It is unlawful for employers to discriminate (directly or indirectly) against workers, employees or job applicants who are disabled under the Equality Act 2010. The Equality Act also gives protection against discrimination ‘arising from’ disability as well as placing a duty on employers to make reasonable adjustments where a disabled worker or job applicant is placed at a substantial disadvantage.
In this article, we look at three recent cases which (although they are at Employment Tribunal level only and are therefore not binding law) provide useful examples of some of the issues that employers should be aware of in relation to discrimination arising from disability and the duty to make reasonable adjustments.
Powell v Secretary of State for Work and Pensions
Ms Powell was a long serving employee at the DWP. She had frequent time off work due to ill-health, and some of her absences were related to disability. Under the DWP’s absence management procedures, formal action would be instigated where an employee had 8 days of absences in a 12 month rolling period. The DWP did adjust the trigger point for Ms Powell, so that action would only be taken once she reached 12 days’ absence.
Her absences went over the 12 days (by a few days) and she was subsequently dismissed, despite the DWP’s procedure stating that the decision to dismiss a disabled person should not turn on whether they had gone a day or two over the trigger point.
Ms Powell brought claims for unfair dismissal and discrimination arising from disability. The Employment Tribunal held that Ms Powell was discriminated against and should have been given more time to improve her attendance. She also won her unfair dismissal claim, and was awarded over £30,000 in compensation.
In this case it certainly sounds as if the DWP were much too quick to dismiss a long-serving disabled employee. It is always important to consider a fair procedure as well as any potential reasonable adjustments. Also, reasonable adjustments are not just in the sense of working hours or special equipment, they can include making adjustments to internal procedures too.
Corry v Merseyrail Electric 2002 Ltd
Mr Corry suffered from epilepsy, which he stated on his CV, and he had applied for a job at a train station. Mr Corry was offered the job, but the offer was conditional on him passing a medical. The medical concluded that Mr Corry was fit to work – but he should not work alone, or be allowed to work trackside.
The HR department at Merseyrail did consider what potential adjustments could be made, however as 90% of the job involved working alone or trackside they concluded that it was not financially viable or practical for them to take on Mr Corry and the job offer was withdrawn.
Mr Corry brought a claim for discrimination arising from disability and failure to make reasonable adjustments, however both claims were dismissed. The Tribunal found that withdrawing the job offer was a proportionate means of achieving a legitimate aim (which in this case was ensuring the safety of employees and the public) and the suggested adjustments (which included employing a colleague to accompany Mr Corry) were not reasonable in the circumstances.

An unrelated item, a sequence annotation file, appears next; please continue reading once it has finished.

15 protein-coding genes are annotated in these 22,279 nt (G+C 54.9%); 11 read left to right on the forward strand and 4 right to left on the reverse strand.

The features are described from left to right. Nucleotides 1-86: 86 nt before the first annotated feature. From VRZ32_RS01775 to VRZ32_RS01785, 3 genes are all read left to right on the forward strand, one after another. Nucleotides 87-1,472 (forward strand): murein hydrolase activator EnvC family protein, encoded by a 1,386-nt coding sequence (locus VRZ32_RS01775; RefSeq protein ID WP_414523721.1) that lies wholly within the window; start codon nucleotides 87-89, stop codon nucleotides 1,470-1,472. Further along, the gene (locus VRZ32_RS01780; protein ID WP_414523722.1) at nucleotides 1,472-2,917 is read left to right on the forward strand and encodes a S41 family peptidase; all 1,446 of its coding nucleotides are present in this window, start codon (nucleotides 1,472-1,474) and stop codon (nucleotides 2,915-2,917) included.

This case is a useful example of when the adjustments being sought by a disabled person go beyond what is reasonable.
Shields v Surrey and Sussex Police
Mr Shields was a police marksman who suffered from hearing loss following an inner ear infection. He underwent annual hearing tests and had successfully undertaken his role for 12 years. However, a new minimum hearing level was introduced. Mr Shields subsequently failed the new hearing test and was removed from firearms duties. The police force argued that it would be dangerous for him to be in the field, in case he mis-heard an instruction of “shoot” or “don’t shoot”, but Mr Shields said that this had never been an issue in previous years.
Mr Shields brought claims for discrimination arising from a disability, indirect discrimination and a failure to make reasonable adjustments (including a failure to allow him to take the hearing test used by the London Fire Service).
Mr Shields’ claims for discrimination arising from a disability and indirect discrimination failed, however the tribunal held that there had been a failure to make a reasonable adjustment, in that he should have been allowed the opportunity to take the hearing test used by the London Fire Service, which was the best available, and there were sufficient operational similarities between the police and the fire service.
As these cases show, it can sometimes be difficult to assess whether taking a particular course of action could amount to discrimination and, if in doubt, it is always best to take advice – we have years of experience of advising on ill-health and disability issues and would be happy to help.
We are experienced at advising on disability issues. If you would like to talk through a situation you are dealing with, or if you need advice on any aspect of employment law, please contact any member of the Pure Employment Law team (01243 836840 or [email protected]).